The meniscus is a c-shaped piece of cartilage located in the knee. Its purpose is to provide shock absorption and help stabilize the knee during activity. Tears occur most often from pivoting or from sudden stops and turns. Keep in mind that movements as simple as kneeling or squatting, especially when lifting heavy objects, can lead to a meniscus tear.
What are the different types of meniscus tears?
There are six types of Meniscus tears. However, it is possible to have one or a combination of tears:
A common type of meniscus tear, radial tears occur where there is no blood supply, which prevents the tear from healing on its own.
These tears often have an irregular pattern and cause symptoms of “catching” in the knee. Usually, the flap can be removed as part of the treatment plan.
This type of tear is more typical with an associated anterior cruciate ligament (ACL) injury. Peripheral tears are in the most vascular portion of the meniscus, which aids in the healing process.
Typically, this type of tear prevents normal knee motion and requires more urgent surgical treatment to regain full range of motion. Bucket-handle tears are a particular type of peripheral tear.
This tear is often considered to be more degenerative in nature. Most horizontal tears are treated with partial meniscectomy although as they get closer to the blood supply one could consider repair.
This tear involves “bad actors” occurring where the meniscus attaches to the bone, root tears often lead to higher levels of pain, instability and, longer-term, can lead to a faster development of osteoarthritis.
What questions are typically asked during an examination for knee pain?
- What symptoms (pain, swelling, catching, limited motion) are you experiencing?
- When did your symptoms begin?
- Can you pinpoint the area of the knee the pain is coming from?
- What activities or motions aggravate your symptoms?
What does a physical examination of knee pain include?
- Evaluate for effusion (fluid): The surgeon or other provider will look for any fluid retention in the injured knee.
- Measure range of motion: By gentle bending of the knee, we can identify if range of motion is limited due to the injury.
- Assess stability: through a series of tests, more information can be gathered regarding any red flags indicating possible further damage to your ACL/PCL or MCL/LCL.
- Evaluate the meniscus: specifically to pinpoint the type of tear through a series of tests.
What are the treatment options for a meniscus tear?
The treatment plan for a meniscus tear is dependent on the location of the tear, its severity, the age of the patient and a range of other factors. The plan could include an operative treatment (surgical) or a conservative treatment (injection).
What kinds of surgical treatment might be recommended?
- Meniscal Repair: recommended when the tear is fairly simple in nature, close to blood supply (for example, a peripheral tear), it stems from an acute injury and the patient is younger.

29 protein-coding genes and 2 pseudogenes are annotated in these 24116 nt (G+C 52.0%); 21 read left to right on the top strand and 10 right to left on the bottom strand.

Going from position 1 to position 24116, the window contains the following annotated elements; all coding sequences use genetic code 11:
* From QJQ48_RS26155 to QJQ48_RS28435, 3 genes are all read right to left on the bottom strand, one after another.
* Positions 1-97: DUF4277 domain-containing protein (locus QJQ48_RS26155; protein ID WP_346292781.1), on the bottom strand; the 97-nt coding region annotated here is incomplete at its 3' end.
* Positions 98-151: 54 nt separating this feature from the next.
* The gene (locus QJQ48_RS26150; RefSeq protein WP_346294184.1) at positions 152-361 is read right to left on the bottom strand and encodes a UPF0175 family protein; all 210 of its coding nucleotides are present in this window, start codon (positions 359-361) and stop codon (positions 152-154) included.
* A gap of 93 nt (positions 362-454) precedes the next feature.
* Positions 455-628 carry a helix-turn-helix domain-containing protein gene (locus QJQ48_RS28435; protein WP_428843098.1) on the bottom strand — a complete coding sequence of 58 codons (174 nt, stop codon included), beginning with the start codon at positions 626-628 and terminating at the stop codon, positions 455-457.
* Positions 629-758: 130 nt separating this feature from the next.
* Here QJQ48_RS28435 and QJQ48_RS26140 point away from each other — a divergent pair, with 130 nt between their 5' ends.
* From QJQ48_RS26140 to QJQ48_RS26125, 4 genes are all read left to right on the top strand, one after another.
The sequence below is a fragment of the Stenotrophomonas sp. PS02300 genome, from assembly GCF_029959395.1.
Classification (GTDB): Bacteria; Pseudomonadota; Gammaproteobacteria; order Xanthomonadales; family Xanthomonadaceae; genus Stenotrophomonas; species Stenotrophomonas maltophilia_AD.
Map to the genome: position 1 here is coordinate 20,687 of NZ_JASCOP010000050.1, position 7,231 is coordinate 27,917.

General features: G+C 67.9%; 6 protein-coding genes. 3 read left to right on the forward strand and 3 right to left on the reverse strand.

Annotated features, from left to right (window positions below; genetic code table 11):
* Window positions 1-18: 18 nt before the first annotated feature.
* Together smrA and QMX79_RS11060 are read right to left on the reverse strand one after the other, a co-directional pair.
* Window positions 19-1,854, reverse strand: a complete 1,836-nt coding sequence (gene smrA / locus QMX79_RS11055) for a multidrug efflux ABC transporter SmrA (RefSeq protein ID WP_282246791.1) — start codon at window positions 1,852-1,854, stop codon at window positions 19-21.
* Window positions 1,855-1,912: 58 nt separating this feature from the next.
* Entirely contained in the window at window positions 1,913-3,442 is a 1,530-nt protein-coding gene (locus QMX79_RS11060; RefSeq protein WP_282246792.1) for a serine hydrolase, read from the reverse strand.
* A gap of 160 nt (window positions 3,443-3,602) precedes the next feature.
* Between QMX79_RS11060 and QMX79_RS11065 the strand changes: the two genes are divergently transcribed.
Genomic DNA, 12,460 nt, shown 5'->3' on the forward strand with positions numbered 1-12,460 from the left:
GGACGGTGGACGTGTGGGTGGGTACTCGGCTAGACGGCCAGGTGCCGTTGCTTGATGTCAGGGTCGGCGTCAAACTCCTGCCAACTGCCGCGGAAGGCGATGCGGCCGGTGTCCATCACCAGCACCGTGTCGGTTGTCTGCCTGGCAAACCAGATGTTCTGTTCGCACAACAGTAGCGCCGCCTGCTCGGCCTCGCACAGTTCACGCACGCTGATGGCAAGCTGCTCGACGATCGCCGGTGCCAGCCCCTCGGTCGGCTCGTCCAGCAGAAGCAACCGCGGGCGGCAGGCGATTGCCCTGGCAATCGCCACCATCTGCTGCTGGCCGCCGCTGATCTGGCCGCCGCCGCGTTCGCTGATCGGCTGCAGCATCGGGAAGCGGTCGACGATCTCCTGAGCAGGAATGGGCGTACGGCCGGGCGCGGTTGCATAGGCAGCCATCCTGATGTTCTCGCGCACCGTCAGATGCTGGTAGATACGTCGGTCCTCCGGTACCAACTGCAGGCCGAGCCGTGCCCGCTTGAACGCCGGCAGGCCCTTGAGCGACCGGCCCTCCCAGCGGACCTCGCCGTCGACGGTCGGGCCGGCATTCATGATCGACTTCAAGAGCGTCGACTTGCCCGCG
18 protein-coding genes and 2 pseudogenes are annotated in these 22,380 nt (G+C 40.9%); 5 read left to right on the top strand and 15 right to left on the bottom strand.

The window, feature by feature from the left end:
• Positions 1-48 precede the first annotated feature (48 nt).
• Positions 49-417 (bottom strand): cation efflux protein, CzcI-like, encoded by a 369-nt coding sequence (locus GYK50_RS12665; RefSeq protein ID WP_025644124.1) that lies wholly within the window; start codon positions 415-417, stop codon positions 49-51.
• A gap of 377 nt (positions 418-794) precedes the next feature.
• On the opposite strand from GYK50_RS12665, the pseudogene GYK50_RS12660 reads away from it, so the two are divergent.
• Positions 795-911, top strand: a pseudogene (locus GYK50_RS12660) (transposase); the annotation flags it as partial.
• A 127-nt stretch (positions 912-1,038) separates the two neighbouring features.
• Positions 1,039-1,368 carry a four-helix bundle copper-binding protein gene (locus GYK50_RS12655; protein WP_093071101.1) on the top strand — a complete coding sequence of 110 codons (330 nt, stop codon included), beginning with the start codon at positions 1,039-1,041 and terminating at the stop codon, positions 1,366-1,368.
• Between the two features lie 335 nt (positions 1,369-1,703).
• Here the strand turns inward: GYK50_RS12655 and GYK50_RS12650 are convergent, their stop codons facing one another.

- Partial Meniscectomy: The most common form of knee surgery performed, it is recommended for an injury when there are significant mechanical symptoms, those tears far away from the blood supply (radial tears, horizontal tears), older patients, or when a conservative treatment has failed.
With multiple factors to consider, an experienced orthopedic surgeon can help walk you through your best option. Both treatments are typically performed by knee arthroscopy using minimally invasive techniques, and you would go home the same day.
Who is more likely to be recommended a conservative treatment over surgery?
Conservative treatments are recommended when a patient does not meet the criteria for a meniscus repair. Factors could include: no effusion (excessive fluid), older patients, complex tear types, no mechanical symptoms and those instances when the primary symptom is knee pain.
What does a Conservative Treatment include?
- Oral Analgesics: these treatments relieve pain and can include acetaminophen, NSAIDs or COX-2 inhibitors.
- Physical Therapy/Home Exercises: treatment could include aquatic therapy or gentle exercises to minimize loading and improve the mechanics/biomechanics of the knee.
- Injections: relieve knee pain and inflammation and can include corticosteroid (most common) or viscosupplementation (hyaluronic acid). Orthobiologics (platelet-rich plasma or “stem cells”) have recently garnered a lot of attention in the media but are generally considered “experimental” by most insurance carriers and are typically not covered.
When are Knee Injections recommended?
Knee injections are recommended when other conservative treatment options are no longer providing relief. Once a patient is experiencing severe pain, constant symptoms and a series of other criteria, an injection will likely be recommended if corrective surgery is not in order to relieve pain and other symptoms.